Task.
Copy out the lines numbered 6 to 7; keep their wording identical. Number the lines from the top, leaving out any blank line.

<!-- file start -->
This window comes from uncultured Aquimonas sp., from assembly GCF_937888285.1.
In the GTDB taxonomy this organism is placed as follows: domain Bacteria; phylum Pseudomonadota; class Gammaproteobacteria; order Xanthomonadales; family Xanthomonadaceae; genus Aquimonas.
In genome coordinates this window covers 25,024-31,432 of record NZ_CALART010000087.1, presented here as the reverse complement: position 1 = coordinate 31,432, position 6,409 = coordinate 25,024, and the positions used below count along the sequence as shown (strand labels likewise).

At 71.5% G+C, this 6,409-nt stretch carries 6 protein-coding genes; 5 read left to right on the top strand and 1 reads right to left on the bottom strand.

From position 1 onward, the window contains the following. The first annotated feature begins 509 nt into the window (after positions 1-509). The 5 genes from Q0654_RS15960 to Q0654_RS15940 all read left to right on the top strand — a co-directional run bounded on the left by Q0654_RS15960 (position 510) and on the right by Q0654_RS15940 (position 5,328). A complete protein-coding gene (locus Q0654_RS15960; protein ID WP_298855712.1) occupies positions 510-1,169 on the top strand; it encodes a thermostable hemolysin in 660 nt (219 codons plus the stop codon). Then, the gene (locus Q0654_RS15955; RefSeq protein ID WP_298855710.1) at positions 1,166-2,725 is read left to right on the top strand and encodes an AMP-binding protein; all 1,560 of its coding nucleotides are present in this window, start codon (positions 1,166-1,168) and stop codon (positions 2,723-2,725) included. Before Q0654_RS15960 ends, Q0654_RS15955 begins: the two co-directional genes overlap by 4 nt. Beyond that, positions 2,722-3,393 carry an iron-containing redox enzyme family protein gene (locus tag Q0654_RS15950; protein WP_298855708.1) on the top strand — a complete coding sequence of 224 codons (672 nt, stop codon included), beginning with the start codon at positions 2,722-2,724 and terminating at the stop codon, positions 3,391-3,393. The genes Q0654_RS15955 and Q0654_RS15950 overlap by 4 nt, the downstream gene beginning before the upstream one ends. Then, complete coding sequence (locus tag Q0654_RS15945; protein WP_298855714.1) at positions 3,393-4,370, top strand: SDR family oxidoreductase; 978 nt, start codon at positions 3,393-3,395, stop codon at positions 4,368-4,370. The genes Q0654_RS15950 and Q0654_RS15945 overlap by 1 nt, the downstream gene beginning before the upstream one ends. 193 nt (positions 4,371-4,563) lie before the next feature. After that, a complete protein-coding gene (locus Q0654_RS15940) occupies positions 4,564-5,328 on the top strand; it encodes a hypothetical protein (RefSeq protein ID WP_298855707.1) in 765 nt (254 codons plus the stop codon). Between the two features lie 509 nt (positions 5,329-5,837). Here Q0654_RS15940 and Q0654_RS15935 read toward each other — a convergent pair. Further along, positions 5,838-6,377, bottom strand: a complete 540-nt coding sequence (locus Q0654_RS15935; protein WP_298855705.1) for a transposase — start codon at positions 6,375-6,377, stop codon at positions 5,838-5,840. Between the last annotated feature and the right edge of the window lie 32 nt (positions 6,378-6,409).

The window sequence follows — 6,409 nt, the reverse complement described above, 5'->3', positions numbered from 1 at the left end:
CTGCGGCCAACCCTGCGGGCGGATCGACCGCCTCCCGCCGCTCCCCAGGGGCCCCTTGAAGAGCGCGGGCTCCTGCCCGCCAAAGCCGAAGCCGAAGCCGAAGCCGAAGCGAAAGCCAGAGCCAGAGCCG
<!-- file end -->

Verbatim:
The window sequence follows — 6,409 nt, the reverse complement described above, 5'->3', positions numbered from 1 at the left end:
CTGCGGCCAACCCTGCGGGCGGATCGACCGCCTCCCGCCGCTCCCCAGGGGCCCCTTGAAGAGCGCGGGCTCCTGCCCGCCAAAGCCGAAGCCGAAGCCGAAGCCGAAGCGAAAGCCAGAGCCAGAGCCG